“None of the funds in this segment perfectly captures the market” liquidity. As such, many high yield indexes have built-in liquidity-friendly selection criteria which would take the indexes away from unconstrained market exposure. Additionally, most funds heavily optimize their portfolio out of necessity. The two funds, JNK and HYG, that try to capture the broad market implement stringent liquidity screens that prevent them from capturing the entire market. PHB also has a broad focus, but it only holds bonds from issuers with strong fundamentals, and weights those bonds based on issuer strength.
These three funds don't look much like each other, or like our benchmark. JNK overweights industrial debt and has the highest yield of the three. HYG has a slightly lower yield and shorter duration. The surprise here is PHB: Despite an elevated duration, it yields less than 6% thanks to a heavier allocation to higher-quality bonds.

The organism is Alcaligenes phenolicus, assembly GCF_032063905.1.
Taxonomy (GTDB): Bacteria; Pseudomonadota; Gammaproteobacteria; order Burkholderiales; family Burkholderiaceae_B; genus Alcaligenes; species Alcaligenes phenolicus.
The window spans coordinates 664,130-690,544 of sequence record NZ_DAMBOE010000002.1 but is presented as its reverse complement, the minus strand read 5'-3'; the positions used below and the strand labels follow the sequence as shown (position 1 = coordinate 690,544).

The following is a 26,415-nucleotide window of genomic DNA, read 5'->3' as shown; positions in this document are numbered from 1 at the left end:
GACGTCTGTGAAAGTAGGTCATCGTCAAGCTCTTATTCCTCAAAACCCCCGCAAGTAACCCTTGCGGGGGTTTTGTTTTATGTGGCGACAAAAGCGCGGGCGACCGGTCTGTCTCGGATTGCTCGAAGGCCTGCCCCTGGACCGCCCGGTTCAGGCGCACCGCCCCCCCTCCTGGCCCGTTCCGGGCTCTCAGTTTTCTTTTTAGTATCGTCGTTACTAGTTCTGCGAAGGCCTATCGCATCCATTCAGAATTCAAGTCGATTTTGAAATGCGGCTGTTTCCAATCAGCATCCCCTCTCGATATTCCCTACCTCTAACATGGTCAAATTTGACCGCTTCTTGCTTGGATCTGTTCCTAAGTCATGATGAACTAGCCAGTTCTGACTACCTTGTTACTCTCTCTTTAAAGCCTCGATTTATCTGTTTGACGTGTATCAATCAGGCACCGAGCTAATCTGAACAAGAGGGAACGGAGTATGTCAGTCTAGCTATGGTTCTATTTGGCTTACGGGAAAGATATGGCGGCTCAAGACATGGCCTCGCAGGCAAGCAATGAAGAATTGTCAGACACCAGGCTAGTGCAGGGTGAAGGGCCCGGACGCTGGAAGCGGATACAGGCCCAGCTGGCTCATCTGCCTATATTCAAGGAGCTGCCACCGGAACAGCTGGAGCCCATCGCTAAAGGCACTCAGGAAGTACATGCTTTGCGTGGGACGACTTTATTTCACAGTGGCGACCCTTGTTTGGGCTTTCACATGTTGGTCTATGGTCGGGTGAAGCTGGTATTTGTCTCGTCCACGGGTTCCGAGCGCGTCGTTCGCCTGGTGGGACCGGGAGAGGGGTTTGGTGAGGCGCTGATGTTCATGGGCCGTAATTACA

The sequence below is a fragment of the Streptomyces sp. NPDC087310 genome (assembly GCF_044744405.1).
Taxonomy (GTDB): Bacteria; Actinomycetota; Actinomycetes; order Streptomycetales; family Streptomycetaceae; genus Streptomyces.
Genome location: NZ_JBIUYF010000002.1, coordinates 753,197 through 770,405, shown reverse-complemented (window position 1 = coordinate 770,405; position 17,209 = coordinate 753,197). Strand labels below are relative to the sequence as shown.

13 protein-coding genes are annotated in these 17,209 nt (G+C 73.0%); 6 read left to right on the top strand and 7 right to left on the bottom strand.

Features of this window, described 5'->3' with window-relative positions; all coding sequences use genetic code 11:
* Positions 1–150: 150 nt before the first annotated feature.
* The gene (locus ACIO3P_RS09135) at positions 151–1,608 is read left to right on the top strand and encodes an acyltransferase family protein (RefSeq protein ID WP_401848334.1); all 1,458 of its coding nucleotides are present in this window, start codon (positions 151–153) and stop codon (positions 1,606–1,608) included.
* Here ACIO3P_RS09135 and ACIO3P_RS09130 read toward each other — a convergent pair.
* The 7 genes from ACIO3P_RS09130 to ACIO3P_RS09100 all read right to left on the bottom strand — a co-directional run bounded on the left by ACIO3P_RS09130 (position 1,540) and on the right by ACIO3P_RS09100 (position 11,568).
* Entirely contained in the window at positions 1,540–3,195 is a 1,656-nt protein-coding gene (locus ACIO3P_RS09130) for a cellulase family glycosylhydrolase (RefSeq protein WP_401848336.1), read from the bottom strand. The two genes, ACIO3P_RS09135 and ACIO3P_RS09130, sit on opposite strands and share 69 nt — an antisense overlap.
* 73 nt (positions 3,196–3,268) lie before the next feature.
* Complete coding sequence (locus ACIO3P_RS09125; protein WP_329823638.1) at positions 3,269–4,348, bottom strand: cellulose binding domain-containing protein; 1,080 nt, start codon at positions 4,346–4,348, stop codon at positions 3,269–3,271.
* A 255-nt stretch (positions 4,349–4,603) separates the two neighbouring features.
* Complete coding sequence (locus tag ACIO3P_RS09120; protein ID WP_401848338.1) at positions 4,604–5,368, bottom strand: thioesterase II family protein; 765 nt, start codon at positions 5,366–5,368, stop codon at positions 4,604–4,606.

The remaining funds all purposely tilt away from the market. QLTC only holds lower-quality bonds rated B and below. ANGL only holds bonds whose issuers fell from investment-grade to high-yield status, and HYLD actively tries to beat the market through active security selection. THHY, HYHG, and HYGH aim to capture only the credit spreads while hedging out duration risk by shorting Treasury futures.
Again, these different selection mechanisms result in very different portfolios. QLTC's weighted average credit rating and effective duration are both at the low-end of the segment. Despite having the longest effective duration, ANGL's yield is far from impressive in the context of this segment, due largely to its elevated credit quality. THHY, HYGH and HYHG are all reasonably close to their target of net zero duration.
HYLD is the moving target among its peers, as its actively managed portfolio ebbs and flows with the preferences of its manager, Peritus. According to the issuer, the current iteration of the portfolio has the lowest interest rate risk in the segment but generates the highest YTM. (Insight updated 09/22/17)